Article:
“Towards the end our deployment, I’m talking right around the 30 day mark if I’m not wrong, I was standing post on an old British outpost called ANP Hill. It overlooked the ANP part of our main FOB on the backside, and on the front was a village that was, let just say, sympathetic to the Taliban. Off to the right was this mountain that the Brits had nicknamed Lucy Pinder…the two peaks of the mountain looked like a set of DD’s and if you’ve ever seen a picture of her well…enough said. The mountain itself provided a great view of the valley and the Taliban had used it numerous times to shoot at us, as well as an overlook for a suspected supply line, so it was only a matter of time until we went up there and did something about it. That’s what they were banking on. When the first Marines went up to set up our outposts up there, it was so mined it took a week to clear.

A couple of weeks later I was on our final OP rotation. I was getting ready to relieve my buddy (redacted) from his post on ANP Hill, and it happened to be the one looking at the village with good ole Lucy Ponder off to the right. I asked him if there was anything I needed to know and he told me that our snipers had gone up the mountain to help reinforce the OPs because the Taliban were massing an attack of some two hundred fighters. There were roughly thirty marines and a handful of ANA….

After I relieved him (redacted) put his shit down and came and sat outside my post while the night went on, just talking and making sure each other was okay and then it started. It was like watching real life star wars, only you’re listening to your friends on this mountain call in contact. Through my night vision all I could see were tracers going both ways and all I heard were the sounds of AKs and 240s ripping away. When you hear it talking guns truly is the infantry version of Mozart.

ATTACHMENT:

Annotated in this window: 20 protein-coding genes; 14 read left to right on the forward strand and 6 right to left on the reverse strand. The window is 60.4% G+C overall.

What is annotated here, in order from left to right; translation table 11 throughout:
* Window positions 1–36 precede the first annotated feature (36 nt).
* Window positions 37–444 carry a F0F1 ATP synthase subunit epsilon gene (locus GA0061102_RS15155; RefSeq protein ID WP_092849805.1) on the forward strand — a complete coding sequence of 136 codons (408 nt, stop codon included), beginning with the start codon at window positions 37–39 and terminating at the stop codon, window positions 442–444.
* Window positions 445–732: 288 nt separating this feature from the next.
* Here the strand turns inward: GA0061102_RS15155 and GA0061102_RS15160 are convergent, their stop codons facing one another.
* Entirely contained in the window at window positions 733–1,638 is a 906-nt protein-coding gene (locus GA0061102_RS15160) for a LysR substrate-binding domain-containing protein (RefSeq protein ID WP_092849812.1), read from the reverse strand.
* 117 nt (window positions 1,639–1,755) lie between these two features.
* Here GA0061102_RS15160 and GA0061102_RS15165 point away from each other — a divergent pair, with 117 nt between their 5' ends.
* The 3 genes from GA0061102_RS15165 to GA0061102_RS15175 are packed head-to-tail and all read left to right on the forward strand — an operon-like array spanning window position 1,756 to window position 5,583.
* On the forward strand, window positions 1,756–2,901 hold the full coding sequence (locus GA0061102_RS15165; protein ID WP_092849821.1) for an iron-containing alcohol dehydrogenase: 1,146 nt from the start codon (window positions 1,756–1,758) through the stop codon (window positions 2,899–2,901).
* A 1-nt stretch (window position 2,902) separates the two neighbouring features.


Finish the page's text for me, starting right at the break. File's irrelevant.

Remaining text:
With the guns ripping away I could hear the radio chatter. Our sniper platoon closest too us was what caught my squads attention. I forget their call sign (lets call them war party for fun) reported their first contact it was during the first of the 240 fire. All the while my outpost had our GBoss (a surveillance camera with IR and night vision that can see for miles) pointed at the mountain. In the middle of the gun fight I remember watching a Taliban fighter get separated from the rest of his squad. As that was happening and he was trying to circle around we were trying to use a laser from the GBoss to mark this guy. We kept it on him and were radioing it up. Then all of a sudden, everything goes quiet. That’s when (redacted) from our sniper platoon came over the net and said “Cherokee main, Cherokee main, this is war party. there are nine enemy KIA, I say again have nine enemy KIA”, stopped mid transmission and all you heard was the 240 let a burst loose into the guy we had laser designated and (redacted) came back over the radio and said “break break, ten enemy KIA over”

The two outposts had apparently gotten into a gunfight with something like 90 fighters, the rest of them apparently hauled ass back to another village they were using as a staging point because they thought they were out numbered. That was one of the last operations we had our first tour….March 2011
– Anonymous US Marine. 1st Battalion 8th Marines Charlie Co. Now Zad, Helmand Province. Afghanistan
This interview was conducted by Battles and Beers (TM) Every soldier has a story, and every story deserves to be told.